Thursday, August 2, 2012

Everything I've Learned about Buttercream...



Today, I want to talk about buttercream.  Not Italian or Swiss Meringue buttercream, which I will eventually try when I have time, but today it's just about good old-fashioned American buttercream. 

I've always thought mastering buttercream was something elusive, that only seasoned cake makers could get exactly right, or that I'd have to start making Swiss buttercream to achieve the silky, smooth, pipeable, spreadable consistency that holds its shape perfectly, but the thought of messing with hot syrup and egg whites when I just want to make something quickly isn't all that appealing.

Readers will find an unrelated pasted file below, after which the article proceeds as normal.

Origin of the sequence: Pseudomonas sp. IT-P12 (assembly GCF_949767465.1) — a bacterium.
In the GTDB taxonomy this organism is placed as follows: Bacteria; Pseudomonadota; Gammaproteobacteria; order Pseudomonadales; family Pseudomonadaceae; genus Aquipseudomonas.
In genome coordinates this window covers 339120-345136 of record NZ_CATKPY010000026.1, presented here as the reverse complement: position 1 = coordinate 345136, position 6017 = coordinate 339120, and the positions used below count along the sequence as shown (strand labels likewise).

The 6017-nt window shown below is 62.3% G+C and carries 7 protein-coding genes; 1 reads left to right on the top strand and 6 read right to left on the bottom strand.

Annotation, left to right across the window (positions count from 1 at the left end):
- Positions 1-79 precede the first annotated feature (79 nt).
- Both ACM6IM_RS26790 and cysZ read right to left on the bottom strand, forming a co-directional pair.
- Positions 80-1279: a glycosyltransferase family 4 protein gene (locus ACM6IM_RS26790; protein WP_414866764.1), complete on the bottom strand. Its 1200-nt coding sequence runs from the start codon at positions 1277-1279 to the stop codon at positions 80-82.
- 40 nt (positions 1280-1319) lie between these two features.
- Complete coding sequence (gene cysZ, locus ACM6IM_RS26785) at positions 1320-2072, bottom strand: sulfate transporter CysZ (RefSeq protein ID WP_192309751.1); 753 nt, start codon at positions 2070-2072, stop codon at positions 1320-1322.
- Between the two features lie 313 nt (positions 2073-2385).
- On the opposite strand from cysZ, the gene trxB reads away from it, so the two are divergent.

But what I didn't know, which is sort of embarrassing to admit, is that I was simply doing it all wrong.  The answer was in front of me the whole time, and I just didn't see it.  That I was using way too little butter and way, way WAY too much powdered sugar.  I couldn't understand why the frosting I made was always the wrong consistency, forcing me to add more and more powdered sugar to thicken it, making it overly sweet and overly stiff.  It was either too thin and runny, or too thick and too sweet.  And neither one held its shape well, although there was the occasional time where I seemed to get it sort of right by accident.

So my biggest problem was the wrong ratio of butter to powdered sugar, but my next problem was my method of mixing.  I figured this out kind of by accident, one morning a while back while making doughnuts.  I made a chocolate buttercream filling which needed to be whipped for about 5 minutes to reach a delightfully light and fluffy state.  And when I saw that chocolate filling, how fluffy and soft and silky it was, it hit me.  This is what my buttercream should look like.